And that’s what Jesus did, except He didn’t do any of it the way they expected.  John had been alluding to this, that the Messiah would winnow them, separate them, call them to account for what they had said and done.  Yet they soon found out that the expectations of the crowd were different from the intentions of the incarnate Son of God.

But wait, there’s more!  In indirectly, and still publicly, assuming His role as Messiah, Jesus blessed John with further legitimacy.  Jesus’ submitting to John’s baptism showed He was God appearing as one of us.  God was blessing John as John was blessing Jesus.  In doing so, it was as if He was saying, “everything John said was true.”   That’s when things really started to change.   This was the public start of Jesus’ ministry, and the beginning of the end of John’s.  What happened next would confer the personal blessing of the Father on the entire event: a rare and beautiful miracle.   You guessed it:   but wait, there’s more!   Much, much more, indeed.

For more reading:  Matthew 3:16

Lord Jesus, all praise to You for being baptized, to fulfill all righteousness for our sake.

Practical Proverbial, from Matthew, 31 January 2023. Today’s topic: Stuck

Then Jesus came from Galilee to the Jordan to be baptized by John. But John tried to deter him, saying, “I need to be baptized by you, and do you come to me?”  Matthew 3:13-14

I love this about John the Baptist.   He’s like you and me.  

Me, I’m stuck on myself.  Sometimes, I just can’t get past me.  It’s such a pervasive problem that I get stuck in my pre-conceptions about things.   Most of them come back to me, how I perceive things, what I think about things, what I know, what I feel or believe.   Me.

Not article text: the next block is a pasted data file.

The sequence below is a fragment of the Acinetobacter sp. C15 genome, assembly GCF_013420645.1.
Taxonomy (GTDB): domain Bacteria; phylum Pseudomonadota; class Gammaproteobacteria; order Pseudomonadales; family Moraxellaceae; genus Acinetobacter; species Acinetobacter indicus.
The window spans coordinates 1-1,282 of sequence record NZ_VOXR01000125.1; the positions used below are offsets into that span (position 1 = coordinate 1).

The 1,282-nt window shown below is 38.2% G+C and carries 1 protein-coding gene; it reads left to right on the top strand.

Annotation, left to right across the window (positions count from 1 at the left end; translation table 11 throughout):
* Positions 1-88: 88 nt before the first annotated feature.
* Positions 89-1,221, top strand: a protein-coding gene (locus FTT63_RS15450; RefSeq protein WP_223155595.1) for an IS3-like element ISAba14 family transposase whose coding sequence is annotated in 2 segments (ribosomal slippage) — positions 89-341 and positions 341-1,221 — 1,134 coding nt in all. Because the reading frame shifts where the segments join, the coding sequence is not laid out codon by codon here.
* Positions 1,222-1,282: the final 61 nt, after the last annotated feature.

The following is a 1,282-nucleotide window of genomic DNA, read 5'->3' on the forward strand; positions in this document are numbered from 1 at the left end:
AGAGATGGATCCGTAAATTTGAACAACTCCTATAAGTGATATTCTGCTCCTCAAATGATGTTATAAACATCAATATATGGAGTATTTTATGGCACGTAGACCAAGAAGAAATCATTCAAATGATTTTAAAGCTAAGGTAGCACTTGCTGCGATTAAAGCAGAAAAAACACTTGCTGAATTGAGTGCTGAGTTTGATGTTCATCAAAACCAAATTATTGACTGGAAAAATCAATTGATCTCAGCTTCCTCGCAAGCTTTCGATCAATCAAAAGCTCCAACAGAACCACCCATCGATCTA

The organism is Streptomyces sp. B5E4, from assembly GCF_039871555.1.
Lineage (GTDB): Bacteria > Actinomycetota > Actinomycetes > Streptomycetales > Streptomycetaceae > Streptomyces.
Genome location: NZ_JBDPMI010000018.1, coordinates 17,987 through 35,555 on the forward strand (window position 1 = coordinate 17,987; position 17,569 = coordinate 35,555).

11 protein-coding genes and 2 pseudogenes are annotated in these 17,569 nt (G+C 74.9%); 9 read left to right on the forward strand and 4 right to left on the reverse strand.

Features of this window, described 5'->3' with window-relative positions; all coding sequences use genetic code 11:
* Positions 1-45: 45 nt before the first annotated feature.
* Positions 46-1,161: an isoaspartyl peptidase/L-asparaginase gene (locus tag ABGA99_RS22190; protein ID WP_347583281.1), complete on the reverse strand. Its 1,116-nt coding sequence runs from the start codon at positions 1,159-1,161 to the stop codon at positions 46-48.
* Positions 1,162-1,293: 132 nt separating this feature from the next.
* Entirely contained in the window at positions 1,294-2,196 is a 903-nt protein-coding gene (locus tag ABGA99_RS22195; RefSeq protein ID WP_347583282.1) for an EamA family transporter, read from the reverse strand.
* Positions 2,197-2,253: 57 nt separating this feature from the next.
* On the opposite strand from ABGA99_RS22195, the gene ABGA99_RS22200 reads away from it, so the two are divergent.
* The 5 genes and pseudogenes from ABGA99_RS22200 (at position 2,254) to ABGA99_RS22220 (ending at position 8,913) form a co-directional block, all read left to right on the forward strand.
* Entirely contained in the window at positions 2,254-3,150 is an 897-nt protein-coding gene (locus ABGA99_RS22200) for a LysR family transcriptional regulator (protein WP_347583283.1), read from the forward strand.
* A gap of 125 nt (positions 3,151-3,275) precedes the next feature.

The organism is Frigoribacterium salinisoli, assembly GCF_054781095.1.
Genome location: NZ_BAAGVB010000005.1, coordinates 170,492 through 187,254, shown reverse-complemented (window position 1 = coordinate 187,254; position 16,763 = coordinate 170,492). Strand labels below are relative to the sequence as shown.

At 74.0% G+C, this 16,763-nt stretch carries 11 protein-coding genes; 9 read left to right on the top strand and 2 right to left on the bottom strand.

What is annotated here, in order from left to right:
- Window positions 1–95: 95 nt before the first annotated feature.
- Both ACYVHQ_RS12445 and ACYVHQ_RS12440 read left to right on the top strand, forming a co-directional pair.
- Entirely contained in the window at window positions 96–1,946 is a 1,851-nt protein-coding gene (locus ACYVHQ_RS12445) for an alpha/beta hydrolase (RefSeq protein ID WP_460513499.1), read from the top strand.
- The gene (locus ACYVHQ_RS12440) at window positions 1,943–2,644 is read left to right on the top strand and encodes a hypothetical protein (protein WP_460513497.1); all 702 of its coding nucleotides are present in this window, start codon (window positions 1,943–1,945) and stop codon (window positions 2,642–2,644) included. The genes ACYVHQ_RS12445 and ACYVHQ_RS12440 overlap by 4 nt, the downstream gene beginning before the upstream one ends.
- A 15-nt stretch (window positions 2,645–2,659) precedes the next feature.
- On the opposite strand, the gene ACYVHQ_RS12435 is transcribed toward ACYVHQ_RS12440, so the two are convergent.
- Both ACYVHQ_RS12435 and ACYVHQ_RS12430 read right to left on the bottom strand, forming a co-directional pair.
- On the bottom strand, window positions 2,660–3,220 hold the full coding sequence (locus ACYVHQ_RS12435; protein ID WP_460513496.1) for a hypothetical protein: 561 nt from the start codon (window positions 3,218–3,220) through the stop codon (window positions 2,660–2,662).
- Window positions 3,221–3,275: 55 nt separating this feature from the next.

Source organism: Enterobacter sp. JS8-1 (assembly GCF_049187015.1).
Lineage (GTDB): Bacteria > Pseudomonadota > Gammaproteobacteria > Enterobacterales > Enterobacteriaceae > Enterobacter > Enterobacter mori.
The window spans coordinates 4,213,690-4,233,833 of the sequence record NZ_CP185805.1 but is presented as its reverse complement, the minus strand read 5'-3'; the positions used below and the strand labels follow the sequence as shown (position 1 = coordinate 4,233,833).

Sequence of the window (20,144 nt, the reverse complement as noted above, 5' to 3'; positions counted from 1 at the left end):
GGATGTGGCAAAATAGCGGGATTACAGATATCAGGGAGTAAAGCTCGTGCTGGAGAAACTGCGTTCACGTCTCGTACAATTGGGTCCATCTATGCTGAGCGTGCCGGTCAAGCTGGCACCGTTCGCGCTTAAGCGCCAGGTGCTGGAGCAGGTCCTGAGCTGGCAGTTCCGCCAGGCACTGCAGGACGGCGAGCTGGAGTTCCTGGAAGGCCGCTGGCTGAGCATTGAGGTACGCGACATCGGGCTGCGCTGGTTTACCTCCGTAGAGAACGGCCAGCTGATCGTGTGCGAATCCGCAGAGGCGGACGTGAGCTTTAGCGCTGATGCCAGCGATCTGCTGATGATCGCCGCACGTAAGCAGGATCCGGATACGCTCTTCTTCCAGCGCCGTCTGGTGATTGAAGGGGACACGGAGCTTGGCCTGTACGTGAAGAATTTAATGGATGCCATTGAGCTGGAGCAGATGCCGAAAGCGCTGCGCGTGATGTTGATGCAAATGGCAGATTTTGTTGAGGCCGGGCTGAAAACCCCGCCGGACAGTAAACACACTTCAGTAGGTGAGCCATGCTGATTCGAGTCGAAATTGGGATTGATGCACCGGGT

You:  you don’t like having your conventional wisdom challenged.  You’re comfortable in what you know, the world around you.   You don’t like having the boat rocked too much, and when people say or do things that upset your apple cart, well, brother (or sister) that ain’t cool.  It has taken a whole life to build this up, and it just won’t do to have it all mixed up, turned upside-down, and scattered on the floor.   You…and me (again).

The two of us:  we do things that we think, and hope, are right.   Among the many wrong things, sins, we do, we also work hard to do things that are right.   How do we know what’s right?  Because that’s what we’re taught.   All law, all sense of right and wrong, everything that even unbelievers think is right, comes from our knowledge of God and what HE says is right.   Most of us try to do what’s right, or at least think we do.  That’s us.

Here, John was stuck in what he thought he knew, that God couldn’t wade into our world of sin and still be God.   It was a fundamental truth on which John had built his life.   He wasn’t God; his cousin, Jesus, was.   In a way, he put Jesus on a pedestal, and deservedly so because Jesus IS God, is worthy of worship, is holy and righteous and the source of all right and all the things God should be.  That’s Jesus.  When Jesus showed up to be baptized with the sinners who needed to be there, John tried to stop Him.  I can understand that.   John is like you and me, or we are like John.  He realized Jesus had no sin in Him, and John’s locust-and-honey-fed brain couldn’t compute why this was happening.  He’s a little like Zechariah, his dad, who couldn’t get over what he thought he knew when the angel showed up with news.

Just like us.   In the next verse, Jesus says “why,” and it all makes sense.  Maybe John would have figured it out eventually; maybe we would, too.   But I suspect not.   I suspect that, without some divine assistance, just like Zechariah and us, John would simply have found himself stuck.

For more reading:  Matthew 3:15

Lord Jesus, I need to you un-stick my understanding.   I don’t always ‘get’ things.   Help me to understand Your word and Your holy purposes.

Practical Proverbial, from Matthew, 30 January 2023. Today’s topic: He Chose To

Then Jesus came from Galilee to the Jordan to be baptized by John.  Matthew 3:13

This is one of the most understated, profound sentences ever written.  

Jesus.   The Son of God.   One of the Trinity.   Immanuel, which means “God with us.”   Fully man and fully God.   He was a human being while willingly putting aside many of His divine attributes.

Jesus came from Galilee.  This same Jesus journeyed to this remote desert location to see the eccentric preacher (who was his earthly cousin).   It wasn’t a short trip; Galilee would have been several days’ journey.   Jesus did it anyway.  He walked; He camped; He got dirty and tired and hungry; He met other people along the way.